Thus, for example, it has always been true, and will continue to be true, that Mozilla code distributed through mozilla.org can be combined with other code to create larger works which can be distributed under proprietary license terms. The original intent behind the changes to the Mozilla licensing scheme was to allow Mozilla code to be combined with other code to create larger works which could be distributed under GPL terms. We believe that any new Mozilla licensing scheme should also allow Mozilla code to be combined with other code to create larger works which can be distributed under LGPL terms. We cannot justify allowing such larger works to be distributed under either proprietary or GPL terms while at the same time preventing such larger works from being distributed under LGPL terms.
There would be no problem if in fact Mozilla code under the MPL or NPL could already be combined with code under the LGPL and the resulting larger work distributed under LGPL terms. If that were the case then we would not have to make any special provision for the LGPL in the new Mozilla scheme. However based on our reading of the LGPL we believe that if the MPL is incompatible with the GPL (as the FSF claims) then it is incompatible with the LGPL as well. Hence we concluded that the new Mozilla licensing scheme must accomodate the LGPL as well as the GPL.
Note that in terms of the freedoms granted to users the MPL/GPL/LGPL triple license scheme is comparable to the MPL/GPL dual license scheme originally considered and then rejected. Like the original MPL/GPL proposal, the proposed MPL/GPL/LGPL triple license scheme allows licensees, if they desire, to create nonproprietary derivative works licensed solely under the GPL (for example, to prevent the use of such works in conjunction with proprietary or otherwise non-free software). The MPL/GPL/LGPL license also allows licensees, if they desire, to create nonproprietary derivative works licensed solely under the LGPL.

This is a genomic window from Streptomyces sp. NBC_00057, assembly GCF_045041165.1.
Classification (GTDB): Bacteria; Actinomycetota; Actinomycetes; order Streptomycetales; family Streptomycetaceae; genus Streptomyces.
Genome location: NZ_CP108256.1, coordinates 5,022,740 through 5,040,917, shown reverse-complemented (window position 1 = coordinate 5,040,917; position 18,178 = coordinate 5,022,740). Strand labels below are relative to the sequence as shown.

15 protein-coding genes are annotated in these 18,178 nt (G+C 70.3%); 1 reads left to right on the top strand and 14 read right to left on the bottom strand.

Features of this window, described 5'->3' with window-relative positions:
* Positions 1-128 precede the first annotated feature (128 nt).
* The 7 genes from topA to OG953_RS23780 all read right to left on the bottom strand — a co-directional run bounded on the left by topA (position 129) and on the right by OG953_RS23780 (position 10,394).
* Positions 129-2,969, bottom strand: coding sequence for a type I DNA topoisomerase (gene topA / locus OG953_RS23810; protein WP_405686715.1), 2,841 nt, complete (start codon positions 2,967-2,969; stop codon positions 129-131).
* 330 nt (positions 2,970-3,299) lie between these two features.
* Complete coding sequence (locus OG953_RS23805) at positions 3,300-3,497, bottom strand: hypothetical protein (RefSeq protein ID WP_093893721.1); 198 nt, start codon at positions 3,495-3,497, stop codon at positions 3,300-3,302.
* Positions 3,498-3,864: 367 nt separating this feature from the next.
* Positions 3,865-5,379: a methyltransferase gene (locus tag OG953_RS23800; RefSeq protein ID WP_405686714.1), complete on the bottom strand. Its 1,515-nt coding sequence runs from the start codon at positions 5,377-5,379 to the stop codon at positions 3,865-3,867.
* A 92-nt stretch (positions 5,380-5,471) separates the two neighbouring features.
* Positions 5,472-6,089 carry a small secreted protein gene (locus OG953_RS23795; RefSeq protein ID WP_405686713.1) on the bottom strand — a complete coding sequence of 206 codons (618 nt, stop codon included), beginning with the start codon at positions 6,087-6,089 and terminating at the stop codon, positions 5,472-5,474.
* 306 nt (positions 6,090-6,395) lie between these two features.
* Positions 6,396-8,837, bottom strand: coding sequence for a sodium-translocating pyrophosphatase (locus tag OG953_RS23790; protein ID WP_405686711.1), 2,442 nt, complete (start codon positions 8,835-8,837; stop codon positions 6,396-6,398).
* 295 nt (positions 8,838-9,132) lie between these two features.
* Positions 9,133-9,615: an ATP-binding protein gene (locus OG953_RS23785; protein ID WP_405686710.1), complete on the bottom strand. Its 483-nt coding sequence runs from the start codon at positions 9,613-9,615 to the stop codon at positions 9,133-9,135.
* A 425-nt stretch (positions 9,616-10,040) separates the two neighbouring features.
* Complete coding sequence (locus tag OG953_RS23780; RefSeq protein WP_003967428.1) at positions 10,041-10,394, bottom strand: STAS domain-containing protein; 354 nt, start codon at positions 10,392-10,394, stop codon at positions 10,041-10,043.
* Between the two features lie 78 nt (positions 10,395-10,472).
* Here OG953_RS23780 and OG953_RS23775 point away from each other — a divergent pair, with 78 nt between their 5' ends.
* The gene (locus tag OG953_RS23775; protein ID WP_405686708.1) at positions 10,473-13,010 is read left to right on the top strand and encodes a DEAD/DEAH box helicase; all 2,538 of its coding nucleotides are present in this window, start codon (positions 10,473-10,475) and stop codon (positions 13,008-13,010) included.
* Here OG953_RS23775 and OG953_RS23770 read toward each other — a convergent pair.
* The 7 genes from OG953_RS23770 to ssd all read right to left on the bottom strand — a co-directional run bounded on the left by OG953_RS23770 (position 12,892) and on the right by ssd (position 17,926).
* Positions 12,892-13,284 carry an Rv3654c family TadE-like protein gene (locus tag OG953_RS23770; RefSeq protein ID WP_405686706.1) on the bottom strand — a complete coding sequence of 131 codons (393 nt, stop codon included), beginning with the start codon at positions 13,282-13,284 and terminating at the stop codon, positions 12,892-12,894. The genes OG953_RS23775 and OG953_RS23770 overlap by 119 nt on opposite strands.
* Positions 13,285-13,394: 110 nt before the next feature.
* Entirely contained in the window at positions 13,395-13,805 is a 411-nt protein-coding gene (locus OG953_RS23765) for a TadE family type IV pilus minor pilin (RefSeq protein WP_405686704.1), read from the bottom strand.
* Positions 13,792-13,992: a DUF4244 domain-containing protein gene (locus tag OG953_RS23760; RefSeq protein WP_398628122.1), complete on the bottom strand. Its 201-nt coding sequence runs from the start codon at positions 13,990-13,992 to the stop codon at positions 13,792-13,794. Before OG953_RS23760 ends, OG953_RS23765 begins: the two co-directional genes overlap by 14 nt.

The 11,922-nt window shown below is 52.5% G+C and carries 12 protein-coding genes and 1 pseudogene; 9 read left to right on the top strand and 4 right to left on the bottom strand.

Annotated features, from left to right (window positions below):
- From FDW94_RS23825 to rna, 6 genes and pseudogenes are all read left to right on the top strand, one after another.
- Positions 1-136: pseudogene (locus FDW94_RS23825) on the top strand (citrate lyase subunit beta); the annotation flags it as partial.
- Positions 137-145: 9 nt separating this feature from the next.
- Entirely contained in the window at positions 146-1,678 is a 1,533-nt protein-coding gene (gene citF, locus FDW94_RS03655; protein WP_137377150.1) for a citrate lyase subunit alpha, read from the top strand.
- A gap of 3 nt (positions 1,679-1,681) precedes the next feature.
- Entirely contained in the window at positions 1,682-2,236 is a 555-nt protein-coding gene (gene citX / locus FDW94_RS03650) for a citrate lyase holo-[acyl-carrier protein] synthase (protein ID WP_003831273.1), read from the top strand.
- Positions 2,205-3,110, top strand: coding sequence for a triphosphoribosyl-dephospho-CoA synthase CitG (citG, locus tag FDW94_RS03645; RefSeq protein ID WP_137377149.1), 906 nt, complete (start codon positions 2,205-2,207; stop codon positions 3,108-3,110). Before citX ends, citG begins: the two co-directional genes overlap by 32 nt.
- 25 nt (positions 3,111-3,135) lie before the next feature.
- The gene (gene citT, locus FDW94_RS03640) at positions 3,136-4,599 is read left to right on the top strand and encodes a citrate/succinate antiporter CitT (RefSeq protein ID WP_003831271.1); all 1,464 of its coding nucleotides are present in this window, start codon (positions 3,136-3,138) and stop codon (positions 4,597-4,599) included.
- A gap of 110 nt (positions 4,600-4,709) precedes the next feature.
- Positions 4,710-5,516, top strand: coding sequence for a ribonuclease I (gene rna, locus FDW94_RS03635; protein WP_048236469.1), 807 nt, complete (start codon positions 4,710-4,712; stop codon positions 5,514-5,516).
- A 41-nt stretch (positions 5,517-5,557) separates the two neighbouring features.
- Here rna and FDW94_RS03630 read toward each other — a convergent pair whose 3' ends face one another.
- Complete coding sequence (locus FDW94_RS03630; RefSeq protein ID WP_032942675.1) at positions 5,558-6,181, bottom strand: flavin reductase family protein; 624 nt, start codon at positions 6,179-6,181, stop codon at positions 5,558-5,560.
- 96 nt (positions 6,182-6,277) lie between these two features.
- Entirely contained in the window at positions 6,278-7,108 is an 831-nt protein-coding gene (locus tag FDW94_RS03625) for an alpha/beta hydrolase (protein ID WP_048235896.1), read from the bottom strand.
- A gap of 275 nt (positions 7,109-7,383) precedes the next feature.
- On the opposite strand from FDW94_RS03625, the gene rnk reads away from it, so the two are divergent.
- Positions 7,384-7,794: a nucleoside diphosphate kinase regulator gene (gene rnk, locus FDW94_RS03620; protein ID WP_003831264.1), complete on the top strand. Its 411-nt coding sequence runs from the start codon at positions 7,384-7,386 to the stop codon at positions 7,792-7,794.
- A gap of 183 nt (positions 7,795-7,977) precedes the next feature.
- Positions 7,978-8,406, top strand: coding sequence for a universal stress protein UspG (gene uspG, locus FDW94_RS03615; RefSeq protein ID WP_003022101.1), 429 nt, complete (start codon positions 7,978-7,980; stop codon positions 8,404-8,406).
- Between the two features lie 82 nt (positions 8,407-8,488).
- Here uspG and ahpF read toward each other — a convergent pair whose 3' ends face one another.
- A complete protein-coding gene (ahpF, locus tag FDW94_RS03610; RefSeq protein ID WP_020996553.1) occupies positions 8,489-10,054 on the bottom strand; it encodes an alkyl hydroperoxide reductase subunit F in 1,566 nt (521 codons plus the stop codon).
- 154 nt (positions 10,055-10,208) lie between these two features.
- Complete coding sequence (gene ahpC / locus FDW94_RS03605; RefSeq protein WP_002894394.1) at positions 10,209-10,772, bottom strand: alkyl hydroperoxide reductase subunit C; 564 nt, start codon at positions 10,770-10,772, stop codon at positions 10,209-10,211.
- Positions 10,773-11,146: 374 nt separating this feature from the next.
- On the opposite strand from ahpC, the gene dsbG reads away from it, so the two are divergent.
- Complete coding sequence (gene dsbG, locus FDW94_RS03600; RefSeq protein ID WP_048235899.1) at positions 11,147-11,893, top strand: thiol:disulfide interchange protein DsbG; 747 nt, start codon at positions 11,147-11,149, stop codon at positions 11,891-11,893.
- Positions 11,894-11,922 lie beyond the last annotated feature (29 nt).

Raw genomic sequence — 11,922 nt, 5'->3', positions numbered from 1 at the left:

Note that although licensees would thus have the freedom to create GPL-only (or LGPL-only) versions of the Mozilla code base, mozilla.org requests that licensees using the Mozilla code with other code under the LGPL or GPL retain the MPL/GPL/LGPL triple license language, and allow use of their versions of the Mozilla code under MPL terms as well as under GPL or LGPL terms. Similarly, mozilla.org requests that licensees using the Mozilla code with code under the MPL (or other licenses other than the GPL or LGPL) also retain the original MPL/GPL/LGPL triple license language, and allow use of their versions of the Mozilla code under GPL or LGPL terms as well as under the MPL.
We are requesting this because we believe that the Mozilla code base should be a common resource available to everyone wishing to use it, and we want to encourage people to add to that common shared code base for the benefit of all. To promote this goal, we will generally not accept new source files into the mozilla.org-hosted Mozilla source code repository unless they are licensed under the MPL/GPL/LGPL triple licensing scheme.
Using an MPL/LGPL dual license would have caused unnecessary inconvenience for people wishing to distribute Mozilla code under GPL terms, by requiring them in some cases to change the license notices on Mozilla source files. An MPL/GPL/LGPL triple license reduces the potential inconvenience.
One possible licensing scheme would have been to use a dual license allowing use of the Mozilla code under the terms and conditions of either the MPL or LGPL; in other words, the GPL would not have been included explicitly as an alternative license, but use under GPL terms would have been possible as specified by the LGPL. However after considering the question we concluded that this approach would cause unnecessary inconvenience for people wishing to distribute Mozilla code under GPL terms.